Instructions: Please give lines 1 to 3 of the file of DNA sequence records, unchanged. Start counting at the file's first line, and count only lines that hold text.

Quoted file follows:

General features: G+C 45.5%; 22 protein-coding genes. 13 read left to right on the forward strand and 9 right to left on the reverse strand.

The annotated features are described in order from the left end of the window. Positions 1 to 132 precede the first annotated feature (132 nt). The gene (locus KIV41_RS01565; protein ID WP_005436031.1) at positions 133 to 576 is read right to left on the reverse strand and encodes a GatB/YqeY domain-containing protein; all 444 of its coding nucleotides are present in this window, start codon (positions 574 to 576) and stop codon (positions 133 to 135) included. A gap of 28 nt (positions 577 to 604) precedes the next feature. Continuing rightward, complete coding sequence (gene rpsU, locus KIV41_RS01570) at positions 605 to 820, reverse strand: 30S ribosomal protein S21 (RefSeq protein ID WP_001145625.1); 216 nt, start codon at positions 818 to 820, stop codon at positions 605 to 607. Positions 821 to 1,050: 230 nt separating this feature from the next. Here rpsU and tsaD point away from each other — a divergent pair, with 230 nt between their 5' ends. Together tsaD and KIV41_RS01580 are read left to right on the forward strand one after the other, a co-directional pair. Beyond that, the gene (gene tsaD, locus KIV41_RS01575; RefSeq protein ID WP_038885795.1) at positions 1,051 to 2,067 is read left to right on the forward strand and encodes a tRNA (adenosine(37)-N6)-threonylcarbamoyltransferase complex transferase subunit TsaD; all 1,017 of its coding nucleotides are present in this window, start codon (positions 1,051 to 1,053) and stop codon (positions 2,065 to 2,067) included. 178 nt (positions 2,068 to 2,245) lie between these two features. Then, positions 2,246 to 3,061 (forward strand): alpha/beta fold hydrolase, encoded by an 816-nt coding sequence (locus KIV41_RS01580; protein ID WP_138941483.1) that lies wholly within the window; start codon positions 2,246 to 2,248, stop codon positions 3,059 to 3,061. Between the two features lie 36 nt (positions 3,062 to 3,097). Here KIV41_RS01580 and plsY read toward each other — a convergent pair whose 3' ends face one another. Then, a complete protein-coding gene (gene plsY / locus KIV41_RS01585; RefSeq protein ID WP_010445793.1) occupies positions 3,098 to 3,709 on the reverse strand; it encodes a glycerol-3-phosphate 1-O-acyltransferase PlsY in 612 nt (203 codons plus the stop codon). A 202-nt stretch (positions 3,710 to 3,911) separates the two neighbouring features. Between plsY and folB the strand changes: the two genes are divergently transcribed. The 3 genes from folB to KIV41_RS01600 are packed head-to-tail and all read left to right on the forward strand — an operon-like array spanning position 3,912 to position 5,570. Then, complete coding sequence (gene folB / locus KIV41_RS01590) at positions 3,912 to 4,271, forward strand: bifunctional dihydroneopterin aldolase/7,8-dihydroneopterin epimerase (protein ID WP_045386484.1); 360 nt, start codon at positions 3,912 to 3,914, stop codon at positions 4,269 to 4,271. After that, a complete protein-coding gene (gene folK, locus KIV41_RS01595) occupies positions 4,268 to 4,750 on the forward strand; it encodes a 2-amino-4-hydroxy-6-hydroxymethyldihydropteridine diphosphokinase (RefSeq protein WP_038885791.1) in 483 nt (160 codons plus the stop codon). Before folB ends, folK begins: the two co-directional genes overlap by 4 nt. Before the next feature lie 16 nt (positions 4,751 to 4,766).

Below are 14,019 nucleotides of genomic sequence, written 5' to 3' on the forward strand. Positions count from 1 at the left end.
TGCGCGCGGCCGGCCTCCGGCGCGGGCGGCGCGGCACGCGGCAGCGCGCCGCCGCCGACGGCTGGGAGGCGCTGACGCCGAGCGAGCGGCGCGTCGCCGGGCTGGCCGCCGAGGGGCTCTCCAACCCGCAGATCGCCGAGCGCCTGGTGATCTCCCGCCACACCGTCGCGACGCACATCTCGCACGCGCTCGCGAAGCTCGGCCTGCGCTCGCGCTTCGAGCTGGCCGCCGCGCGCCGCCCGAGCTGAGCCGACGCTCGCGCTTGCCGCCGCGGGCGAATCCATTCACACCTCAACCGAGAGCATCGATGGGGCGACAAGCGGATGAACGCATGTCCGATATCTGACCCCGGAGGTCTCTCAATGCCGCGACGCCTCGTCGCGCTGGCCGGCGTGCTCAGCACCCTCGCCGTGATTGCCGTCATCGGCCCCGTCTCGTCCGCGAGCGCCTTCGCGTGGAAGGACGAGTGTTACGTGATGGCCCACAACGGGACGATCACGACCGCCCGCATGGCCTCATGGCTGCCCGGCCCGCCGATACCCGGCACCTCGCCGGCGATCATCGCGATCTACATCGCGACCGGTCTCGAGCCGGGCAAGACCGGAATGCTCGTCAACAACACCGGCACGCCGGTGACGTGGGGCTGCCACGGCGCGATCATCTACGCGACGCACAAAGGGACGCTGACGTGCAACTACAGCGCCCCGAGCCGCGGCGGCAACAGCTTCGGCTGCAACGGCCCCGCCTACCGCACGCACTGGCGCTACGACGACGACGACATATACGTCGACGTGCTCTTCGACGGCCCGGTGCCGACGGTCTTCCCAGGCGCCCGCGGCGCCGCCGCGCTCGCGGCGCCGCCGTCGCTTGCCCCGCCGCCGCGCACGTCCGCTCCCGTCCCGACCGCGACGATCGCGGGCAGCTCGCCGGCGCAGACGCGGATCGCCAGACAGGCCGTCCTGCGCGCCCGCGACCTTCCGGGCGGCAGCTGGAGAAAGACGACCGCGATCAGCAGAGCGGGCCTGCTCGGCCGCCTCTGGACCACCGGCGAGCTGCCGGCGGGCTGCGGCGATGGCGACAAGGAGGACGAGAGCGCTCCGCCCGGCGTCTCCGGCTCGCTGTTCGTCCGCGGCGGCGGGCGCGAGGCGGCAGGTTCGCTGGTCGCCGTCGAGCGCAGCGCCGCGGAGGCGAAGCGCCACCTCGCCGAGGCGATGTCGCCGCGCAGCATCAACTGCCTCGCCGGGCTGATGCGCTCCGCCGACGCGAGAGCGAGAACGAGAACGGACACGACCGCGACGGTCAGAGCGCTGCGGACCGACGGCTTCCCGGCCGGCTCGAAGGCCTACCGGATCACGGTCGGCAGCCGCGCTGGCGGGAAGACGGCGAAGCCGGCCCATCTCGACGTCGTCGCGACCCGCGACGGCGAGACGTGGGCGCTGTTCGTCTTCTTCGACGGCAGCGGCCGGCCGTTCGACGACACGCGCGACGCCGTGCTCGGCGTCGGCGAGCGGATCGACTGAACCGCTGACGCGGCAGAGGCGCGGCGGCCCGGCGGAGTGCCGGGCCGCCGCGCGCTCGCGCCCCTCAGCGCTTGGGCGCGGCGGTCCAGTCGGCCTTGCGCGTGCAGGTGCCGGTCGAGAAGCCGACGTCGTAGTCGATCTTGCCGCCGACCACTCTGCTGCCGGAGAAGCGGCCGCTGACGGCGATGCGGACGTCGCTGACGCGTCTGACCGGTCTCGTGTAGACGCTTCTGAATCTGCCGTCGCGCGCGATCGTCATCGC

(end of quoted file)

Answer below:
General features: G+C 45.5%; 22 protein-coding genes. 13 read left to right on the forward strand and 9 right to left on the reverse strand.

The annotated features are described in order from the left end of the window. Positions 1 to 132 precede the first annotated feature (132 nt). The gene (locus KIV41_RS01565; protein ID WP_005436031.1) at positions 133 to 576 is read right to left on the reverse strand and encodes a GatB/YqeY domain-containing protein; all 444 of its coding nucleotides are present in this window, start codon (positions 574 to 576) and stop codon (positions 133 to 135) included. A gap of 28 nt (positions 577 to 604) precedes the next feature. Continuing rightward, complete coding sequence (gene rpsU, locus KIV41_RS01570) at positions 605 to 820, reverse strand: 30S ribosomal protein S21 (RefSeq protein ID WP_001145625.1); 216 nt, start codon at positions 818 to 820, stop codon at positions 605 to 607. Positions 821 to 1,050: 230 nt separating this feature from the next. Here rpsU and tsaD point away from each other — a divergent pair, with 230 nt between their 5' ends. Together tsaD and KIV41_RS01580 are read left to right on the forward strand one after the other, a co-directional pair. Beyond that, the gene (gene tsaD, locus KIV41_RS01575; RefSeq protein ID WP_038885795.1) at positions 1,051 to 2,067 is read left to right on the forward strand and encodes a tRNA (adenosine(37)-N6)-threonylcarbamoyltransferase complex transferase subunit TsaD; all 1,017 of its coding nucleotides are present in this window, start codon (positions 1,051 to 1,053) and stop codon (positions 2,065 to 2,067) included. 178 nt (positions 2,068 to 2,245) lie between these two features. Then, positions 2,246 to 3,061 (forward strand): alpha/beta fold hydrolase, encoded by an 816-nt coding sequence (locus KIV41_RS01580; protein ID WP_138941483.1) that lies wholly within the window; start codon positions 2,246 to 2,248, stop codon positions 3,059 to 3,061. Between the two features lie 36 nt (positions 3,062 to 3,097). Here KIV41_RS01580 and plsY read toward each other — a convergent pair whose 3' ends face one another. Then, a complete protein-coding gene (gene plsY / locus KIV41_RS01585; RefSeq protein ID WP_010445793.1) occupies positions 3,098 to 3,709 on the reverse strand; it encodes a glycerol-3-phosphate 1-O-acyltransferase PlsY in 612 nt (203 codons plus the stop codon). A 202-nt stretch (positions 3,710 to 3,911) separates the two neighbouring features. Between plsY and folB the strand changes: the two genes are divergently transcribed. The 3 genes from folB to KIV41_RS01600 are packed head-to-tail and all read left to right on the forward strand — an operon-like array spanning position 3,912 to position 5,570. Then, complete coding sequence (gene folB / locus KIV41_RS01590) at positions 3,912 to 4,271, forward strand: bifunctional dihydroneopterin aldolase/7,8-dihydroneopterin epimerase (protein ID WP_045386484.1); 360 nt, start codon at positions 3,912 to 3,914, stop codon at positions 4,269 to 4,271. After that, a complete protein-coding gene (gene folK, locus KIV41_RS01595) occupies positions 4,268 to 4,750 on the forward strand; it encodes a 2-amino-4-hydroxy-6-hydroxymethyldihydropteridine diphosphokinase (RefSeq protein WP_038885791.1) in 483 nt (160 codons plus the stop codon). Before folB ends, folK begins: the two co-directional genes overlap by 4 nt. Before the next feature lie 16 nt (positions 4,751 to 4,766).

Below are 14,019 nucleotides of genomic sequence, written 5' to 3' on the forward strand. Positions count from 1 at the left end.